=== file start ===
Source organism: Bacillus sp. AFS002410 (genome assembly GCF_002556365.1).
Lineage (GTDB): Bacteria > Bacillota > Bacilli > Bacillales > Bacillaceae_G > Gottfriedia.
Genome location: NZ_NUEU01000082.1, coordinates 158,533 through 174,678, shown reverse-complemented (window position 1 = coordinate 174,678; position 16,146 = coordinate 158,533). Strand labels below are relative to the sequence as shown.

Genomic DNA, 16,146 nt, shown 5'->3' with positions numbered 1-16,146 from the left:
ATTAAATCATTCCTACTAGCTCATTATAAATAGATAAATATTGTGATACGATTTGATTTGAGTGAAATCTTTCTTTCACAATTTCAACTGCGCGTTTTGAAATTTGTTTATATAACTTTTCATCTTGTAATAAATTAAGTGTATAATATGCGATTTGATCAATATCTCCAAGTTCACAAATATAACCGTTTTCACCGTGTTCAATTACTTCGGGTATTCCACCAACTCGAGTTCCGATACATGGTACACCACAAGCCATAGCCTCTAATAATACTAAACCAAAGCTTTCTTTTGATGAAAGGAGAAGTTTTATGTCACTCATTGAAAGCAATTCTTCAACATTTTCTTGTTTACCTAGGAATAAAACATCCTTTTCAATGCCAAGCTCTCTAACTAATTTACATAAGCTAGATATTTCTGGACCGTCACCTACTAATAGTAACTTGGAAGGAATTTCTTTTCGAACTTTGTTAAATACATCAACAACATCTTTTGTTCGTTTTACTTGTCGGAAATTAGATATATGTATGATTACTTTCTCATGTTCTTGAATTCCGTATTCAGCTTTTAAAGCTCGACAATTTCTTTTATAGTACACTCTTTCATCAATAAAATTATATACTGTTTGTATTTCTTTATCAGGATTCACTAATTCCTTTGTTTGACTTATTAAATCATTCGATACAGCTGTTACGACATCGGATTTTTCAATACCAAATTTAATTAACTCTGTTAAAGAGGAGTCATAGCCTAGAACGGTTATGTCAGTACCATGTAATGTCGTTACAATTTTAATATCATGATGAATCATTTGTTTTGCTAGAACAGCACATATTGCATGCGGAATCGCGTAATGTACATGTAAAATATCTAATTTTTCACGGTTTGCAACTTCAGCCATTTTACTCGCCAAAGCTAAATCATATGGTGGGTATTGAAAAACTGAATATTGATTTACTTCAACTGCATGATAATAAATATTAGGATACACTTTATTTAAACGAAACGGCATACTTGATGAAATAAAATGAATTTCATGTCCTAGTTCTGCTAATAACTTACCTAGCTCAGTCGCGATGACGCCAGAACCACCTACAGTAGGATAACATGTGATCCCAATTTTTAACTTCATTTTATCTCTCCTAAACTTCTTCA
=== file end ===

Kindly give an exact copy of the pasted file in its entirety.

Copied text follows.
Source organism: Bacillus sp. AFS002410 (genome assembly GCF_002556365.1).
Lineage (GTDB): Bacteria > Bacillota > Bacilli > Bacillales > Bacillaceae_G > Gottfriedia.
Genome location: NZ_NUEU01000082.1, coordinates 158,533 through 174,678, shown reverse-complemented (window position 1 = coordinate 174,678; position 16,146 = coordinate 158,533). Strand labels below are relative to the sequence as shown.

Genomic DNA, 16,146 nt, shown 5'->3' with positions numbered 1-16,146 from the left:
ATTAAATCATTCCTACTAGCTCATTATAAATAGATAAATATTGTGATACGATTTGATTTGAGTGAAATCTTTCTTTCACAATTTCAACTGCGCGTTTTGAAATTTGTTTATATAACTTTTCATCTTGTAATAAATTAAGTGTATAATATGCGATTTGATCAATATCTCCAAGTTCACAAATATAACCGTTTTCACCGTGTTCAATTACTTCGGGTATTCCACCAACTCGAGTTCCGATACATGGTACACCACAAGCCATAGCCTCTAATAATACTAAACCAAAGCTTTCTTTTGATGAAAGGAGAAGTTTTATGTCACTCATTGAAAGCAATTCTTCAACATTTTCTTGTTTACCTAGGAATAAAACATCCTTTTCAATGCCAAGCTCTCTAACTAATTTACATAAGCTAGATATTTCTGGACCGTCACCTACTAATAGTAACTTGGAAGGAATTTCTTTTCGAACTTTGTTAAATACATCAACAACATCTTTTGTTCGTTTTACTTGTCGGAAATTAGATATATGTATGATTACTTTCTCATGTTCTTGAATTCCGTATTCAGCTTTTAAAGCTCGACAATTTCTTTTATAGTACACTCTTTCATCAATAAAATTATATACTGTTTGTATTTCTTTATCAGGATTCACTAATTCCTTTGTTTGACTTATTAAATCATTCGATACAGCTGTTACGACATCGGATTTTTCAATACCAAATTTAATTAACTCTGTTAAAGAGGAGTCATAGCCTAGAACGGTTATGTCAGTACCATGTAATGTCGTTACAATTTTAATATCATGATGAATCATTTGTTTTGCTAGAACAGCACATATTGCATGCGGAATCGCGTAATGTACATGTAAAATATCTAATTTTTCACGGTTTGCAACTTCAGCCATTTTACTCGCCAAAGCTAAATCATATGGTGGGTATTGAAAAACTGAATATTGATTTACTTCAACTGCATGATAATAAATATTAGGATACACTTTATTTAAACGAAACGGCATACTTGATGAAATAAAATGAATTTCATGTCCTAGTTCTGCTAATAACTTACCTAGCTCAGTCGCGATGACGCCAGAACCACCTACAGTAGGATAACATGTGATCCCAATTTTTAACTTCATTTTATCTCTCCTAAACTTCTTCA